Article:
The substitution is carried out by adding crystalline palatinose to a beer with a low original wort content (approx. 5-10%) in the wort copper or whirlpool. The ratio of palatinose to extract from the bulk should be between 1:4 and 2:1. The beers are fermented, stored, and filled in containers after or without being filtered, all according to the prior art. However, they contain only ⅓ to ⅔ of the alcohol content expected of beers that were brewed according to the prior art.

The substitution can also be carried out by blending 100 hl of beer with 100 hl of a palatinose-containing solution at any time. The palatinose content of the solution is approx. 0.5 to 2-fold the amount of extract of the beer wort used for beer production. The blending can be carried out at any step in the procedure between the brewing house and the filling process.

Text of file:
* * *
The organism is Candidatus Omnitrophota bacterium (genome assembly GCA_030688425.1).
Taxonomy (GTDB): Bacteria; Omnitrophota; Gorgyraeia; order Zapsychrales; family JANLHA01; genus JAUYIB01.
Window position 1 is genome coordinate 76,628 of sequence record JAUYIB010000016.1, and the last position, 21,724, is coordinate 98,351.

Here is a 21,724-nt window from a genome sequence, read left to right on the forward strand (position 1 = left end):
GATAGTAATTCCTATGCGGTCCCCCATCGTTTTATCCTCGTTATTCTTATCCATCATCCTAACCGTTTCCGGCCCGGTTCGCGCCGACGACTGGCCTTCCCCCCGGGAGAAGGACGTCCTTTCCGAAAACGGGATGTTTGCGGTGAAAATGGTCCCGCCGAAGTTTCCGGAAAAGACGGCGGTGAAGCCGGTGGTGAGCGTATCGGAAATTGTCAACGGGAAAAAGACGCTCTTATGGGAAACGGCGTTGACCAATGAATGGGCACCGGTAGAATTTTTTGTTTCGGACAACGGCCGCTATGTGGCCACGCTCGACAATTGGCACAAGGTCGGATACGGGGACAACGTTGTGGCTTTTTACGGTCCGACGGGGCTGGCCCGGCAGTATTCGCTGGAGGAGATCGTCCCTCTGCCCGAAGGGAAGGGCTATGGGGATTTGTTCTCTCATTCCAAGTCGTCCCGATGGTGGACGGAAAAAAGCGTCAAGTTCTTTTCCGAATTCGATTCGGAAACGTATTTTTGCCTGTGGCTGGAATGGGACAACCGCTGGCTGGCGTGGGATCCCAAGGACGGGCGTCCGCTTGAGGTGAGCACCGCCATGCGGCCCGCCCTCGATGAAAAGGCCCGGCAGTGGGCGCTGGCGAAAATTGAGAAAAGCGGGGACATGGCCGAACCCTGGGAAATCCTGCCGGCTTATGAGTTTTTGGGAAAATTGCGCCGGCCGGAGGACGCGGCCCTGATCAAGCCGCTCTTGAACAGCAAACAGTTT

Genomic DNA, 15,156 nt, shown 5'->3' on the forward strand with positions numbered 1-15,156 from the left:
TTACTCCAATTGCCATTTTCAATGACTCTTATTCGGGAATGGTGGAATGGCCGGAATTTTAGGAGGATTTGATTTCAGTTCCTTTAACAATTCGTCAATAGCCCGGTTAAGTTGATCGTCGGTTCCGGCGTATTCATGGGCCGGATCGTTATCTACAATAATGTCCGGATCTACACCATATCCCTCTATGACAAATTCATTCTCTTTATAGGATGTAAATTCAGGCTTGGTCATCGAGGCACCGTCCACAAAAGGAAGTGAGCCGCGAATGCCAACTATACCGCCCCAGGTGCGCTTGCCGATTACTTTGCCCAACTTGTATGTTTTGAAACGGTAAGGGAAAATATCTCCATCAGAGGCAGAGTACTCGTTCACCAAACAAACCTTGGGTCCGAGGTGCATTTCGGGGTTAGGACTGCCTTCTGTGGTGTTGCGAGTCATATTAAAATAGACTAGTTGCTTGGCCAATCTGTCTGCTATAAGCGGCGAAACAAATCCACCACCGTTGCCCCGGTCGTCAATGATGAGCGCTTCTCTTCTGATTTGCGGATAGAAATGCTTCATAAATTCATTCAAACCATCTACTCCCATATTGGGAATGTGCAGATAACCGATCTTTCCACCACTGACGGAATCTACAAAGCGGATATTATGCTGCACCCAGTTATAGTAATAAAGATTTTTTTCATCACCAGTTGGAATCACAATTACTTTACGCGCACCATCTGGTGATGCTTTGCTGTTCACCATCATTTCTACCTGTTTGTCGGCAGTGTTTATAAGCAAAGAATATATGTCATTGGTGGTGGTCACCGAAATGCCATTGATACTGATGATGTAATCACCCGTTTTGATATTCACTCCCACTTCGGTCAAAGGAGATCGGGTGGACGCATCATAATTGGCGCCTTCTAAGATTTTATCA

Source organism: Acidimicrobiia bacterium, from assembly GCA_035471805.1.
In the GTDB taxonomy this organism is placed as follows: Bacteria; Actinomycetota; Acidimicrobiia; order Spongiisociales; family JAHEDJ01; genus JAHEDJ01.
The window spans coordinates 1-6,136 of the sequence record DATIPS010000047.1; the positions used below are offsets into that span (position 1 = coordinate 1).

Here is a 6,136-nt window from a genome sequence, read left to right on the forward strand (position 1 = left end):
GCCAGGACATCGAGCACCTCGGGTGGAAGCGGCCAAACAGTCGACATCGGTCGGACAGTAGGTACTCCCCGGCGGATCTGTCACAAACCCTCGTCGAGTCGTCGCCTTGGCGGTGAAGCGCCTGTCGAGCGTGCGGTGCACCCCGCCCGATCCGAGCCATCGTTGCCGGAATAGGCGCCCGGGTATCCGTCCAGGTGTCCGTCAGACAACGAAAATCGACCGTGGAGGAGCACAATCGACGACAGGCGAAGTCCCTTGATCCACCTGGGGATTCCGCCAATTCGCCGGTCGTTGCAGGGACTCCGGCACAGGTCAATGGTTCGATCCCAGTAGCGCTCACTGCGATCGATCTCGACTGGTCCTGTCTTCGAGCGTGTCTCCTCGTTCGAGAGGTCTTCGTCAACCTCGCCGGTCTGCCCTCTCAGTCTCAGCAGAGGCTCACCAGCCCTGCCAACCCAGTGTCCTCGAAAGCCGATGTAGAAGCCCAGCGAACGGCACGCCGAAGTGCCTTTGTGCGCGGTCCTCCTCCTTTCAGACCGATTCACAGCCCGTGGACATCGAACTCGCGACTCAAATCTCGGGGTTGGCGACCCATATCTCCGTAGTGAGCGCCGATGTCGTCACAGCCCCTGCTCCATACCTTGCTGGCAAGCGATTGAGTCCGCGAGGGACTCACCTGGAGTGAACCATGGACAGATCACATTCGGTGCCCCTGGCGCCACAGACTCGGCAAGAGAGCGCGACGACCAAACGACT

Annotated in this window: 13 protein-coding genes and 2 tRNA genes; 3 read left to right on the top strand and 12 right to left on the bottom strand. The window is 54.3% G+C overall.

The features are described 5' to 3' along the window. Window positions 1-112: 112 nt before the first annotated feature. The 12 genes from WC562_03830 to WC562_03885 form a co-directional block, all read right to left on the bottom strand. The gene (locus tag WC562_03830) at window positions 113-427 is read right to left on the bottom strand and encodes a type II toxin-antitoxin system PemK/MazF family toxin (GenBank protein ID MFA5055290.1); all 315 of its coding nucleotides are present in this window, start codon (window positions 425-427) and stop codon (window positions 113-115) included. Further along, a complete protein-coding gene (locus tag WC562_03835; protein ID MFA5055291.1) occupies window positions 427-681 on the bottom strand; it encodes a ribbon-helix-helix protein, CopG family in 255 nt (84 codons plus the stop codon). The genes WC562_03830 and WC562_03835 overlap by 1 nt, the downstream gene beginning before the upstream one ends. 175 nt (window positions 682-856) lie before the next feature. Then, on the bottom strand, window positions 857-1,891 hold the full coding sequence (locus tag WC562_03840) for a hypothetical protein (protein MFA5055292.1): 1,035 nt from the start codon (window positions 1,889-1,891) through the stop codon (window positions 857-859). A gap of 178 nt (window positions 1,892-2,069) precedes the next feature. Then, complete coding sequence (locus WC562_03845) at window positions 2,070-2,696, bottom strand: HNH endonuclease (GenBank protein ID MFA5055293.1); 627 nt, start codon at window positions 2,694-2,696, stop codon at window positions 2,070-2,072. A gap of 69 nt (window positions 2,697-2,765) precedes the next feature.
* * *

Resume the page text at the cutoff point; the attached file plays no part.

EXAMPLE 5

Production of Beer-Mix Beverages with Palatinose

a) Any type of beer is produced and palatinose is added at any time in the brewing process. Prior to being filled in containers, these beers are mixed with aroma concentrates. Mixing with aroma substance-containing sugar syrups is not required, since the beers possess sufficient residual sweetness owing to the palatinose fraction.

b) Beers brewed according to the prior art are mixed with an aromatized fruit syrup with or without being filtered. Deviating from the prior art, the sugar or the sweetener in these syrups is fully or partly replaced by palatinose.